India's Dairy Industry At Cross Roads Harish Damodaran

3738 words - 15 pages

India’s Dairy Industry at a Crossroad
A Current View of the World’s Largest Milk Producer

Harish Damodaran The Hindu Business Line, New Delhi.

• For the year ended March 31, 2009, India’s GDP was Rs 61642 billion ($ 1.37 trillion) at current market prices, translating into a per capita product of Rs 52,685 ($ 1,170). • For the US, the corresponding 2009 figures were $ 14.26 trillion and $ 46,364. The Indian economy is one-tenth of the US’ and an average Indian’s income 2.5% of the average American! • But India is growing. In 2004-05, GDP was only $ 740 billion, with per capita GDP at $ 680. So in current ...view middle of the document...

• Meeting these demands pose huge production challenges in terms of pressure on land, water and even labor resources. The resulting impact on the economics of farming may not be small.


RURAL 1972-73 1977-78 1983 1987-88 1993-94 1999-2K 2007-08 72.81 64.35 65.56 63.77 63.18 59.40 52.35 URBAN 64.49 59.98 58.69 55.91 54.65 48.06 39.58

Source: National Sample Survey Organization

RURAL % of % of Total Food 7.29 10.01 7.68 11.93 7.57 11.54 8.62 13.52 9.49 15.02 8.75 14.74 7.79 14.88 URBAN % of % of Total Food 9.33 14.47 9.53 15.88 9.21 15.69 9.54 17.06 9.80 17.94 8.68 18.05 7.25 18.31

1972-73 1977-78 1983 1987-88 1993-94 1999-2K 2007-08

• Indians take naturally to milk. Besides its nutritional value for a significant section of the population that is lacto-vegetarian, milk is part of the country’s socio-cultural and religious traditions, linked to its strong association with purity and good health. • The bulk of indigenous sweets consumed during festivals and social ceremonies are milk-based. Ghee (clarified butter) is a common frying and flavoring medium in India, where people generally avoid use of other animal fats like tallow and lard.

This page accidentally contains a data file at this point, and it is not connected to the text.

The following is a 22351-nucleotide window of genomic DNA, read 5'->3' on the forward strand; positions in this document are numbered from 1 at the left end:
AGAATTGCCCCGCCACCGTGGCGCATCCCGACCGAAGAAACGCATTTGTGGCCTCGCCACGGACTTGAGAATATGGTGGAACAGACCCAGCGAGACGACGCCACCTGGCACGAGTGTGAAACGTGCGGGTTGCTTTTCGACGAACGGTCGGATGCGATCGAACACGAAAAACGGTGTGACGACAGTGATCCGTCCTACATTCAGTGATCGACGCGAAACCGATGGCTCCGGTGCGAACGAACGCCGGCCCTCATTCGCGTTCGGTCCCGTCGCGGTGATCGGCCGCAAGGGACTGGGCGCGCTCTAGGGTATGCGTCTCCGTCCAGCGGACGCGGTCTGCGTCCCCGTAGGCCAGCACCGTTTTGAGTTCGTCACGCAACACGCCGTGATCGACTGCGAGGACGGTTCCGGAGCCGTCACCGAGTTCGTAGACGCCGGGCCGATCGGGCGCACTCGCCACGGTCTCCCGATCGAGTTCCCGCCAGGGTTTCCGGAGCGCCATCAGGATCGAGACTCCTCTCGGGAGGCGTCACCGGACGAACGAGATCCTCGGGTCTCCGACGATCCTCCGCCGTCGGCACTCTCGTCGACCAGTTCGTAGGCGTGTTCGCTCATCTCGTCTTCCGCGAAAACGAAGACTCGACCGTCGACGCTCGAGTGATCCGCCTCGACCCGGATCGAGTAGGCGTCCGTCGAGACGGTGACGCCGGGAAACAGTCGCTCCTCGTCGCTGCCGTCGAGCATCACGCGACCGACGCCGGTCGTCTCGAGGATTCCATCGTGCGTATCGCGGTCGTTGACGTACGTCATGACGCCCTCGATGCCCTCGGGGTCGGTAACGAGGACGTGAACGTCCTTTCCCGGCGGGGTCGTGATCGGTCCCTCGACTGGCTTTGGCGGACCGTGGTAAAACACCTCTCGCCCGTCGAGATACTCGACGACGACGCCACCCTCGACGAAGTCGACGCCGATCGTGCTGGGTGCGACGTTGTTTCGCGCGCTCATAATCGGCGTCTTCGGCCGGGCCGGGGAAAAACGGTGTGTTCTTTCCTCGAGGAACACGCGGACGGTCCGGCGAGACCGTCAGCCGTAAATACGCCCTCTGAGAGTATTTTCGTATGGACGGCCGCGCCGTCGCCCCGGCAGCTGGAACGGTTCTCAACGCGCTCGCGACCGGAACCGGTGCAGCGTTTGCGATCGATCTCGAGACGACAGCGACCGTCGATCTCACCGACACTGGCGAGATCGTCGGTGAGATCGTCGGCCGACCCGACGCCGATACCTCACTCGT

• No wonder, an average Indian family’s expenditure on milk is next only to cereals among all food items. Milk is a classic ‘superior good’: As people’s incomes rise, the share of milk and dairy products in their total spending goes up, while declining for cereals (an ‘inferior good’). • Average income elasticity of demand for milk and milk products – % rise in consumption for every 1 % rise in income – is estimated at 1.9 in rural India and 1.2 in urban India (Dairy India 2007). It is higher among lower income groups.

Decile Class Lowest % of Food Decile % of Food Expenditure Class Expenditure 4.56 (45.37) 6th lowest 13.29 (32.55)

2nd lowest 7.50 (41.14) 7th lowest 15.83 (29.80) 3rd lowest 8.98 (38.51) 8th lowest 16.93 (28.04)

4th lowest 10.61(36.12) 9th lowest 19.46 (25.78) 5th lowest 12.09(34.65) Highest 21.61 (20.29)

Average for All Classes: 14.88 (30.69)

Decile Class Lowest % of Food Decile % of Food Expenditure Class Expenditure 9.91 (35.75) 6th lowest 18.61 (24.19)

2ndlowest 12.58 (31.00) 7th lowest 19.70 (22.51) 3rd lowest 15.16 (28.41) 8th lowest 19.93 (20.60) 4th lowest 16.53 (26.39) 9th lowest 21.15 (18.85) 5th lowest 17.41 (24.90) Highest 20.47 (14.42)

Average for All Classes: 18.31 (22.43)

• Organized dairies handle barely a fifth of India’s total milk output. Their product portfolio includes liquid milk (estimated yearly sales of $ 5.8 billion), powders/baby-foods ($ 1.2 billion), ghee ($ 1.1 billion), ice-cream ($...

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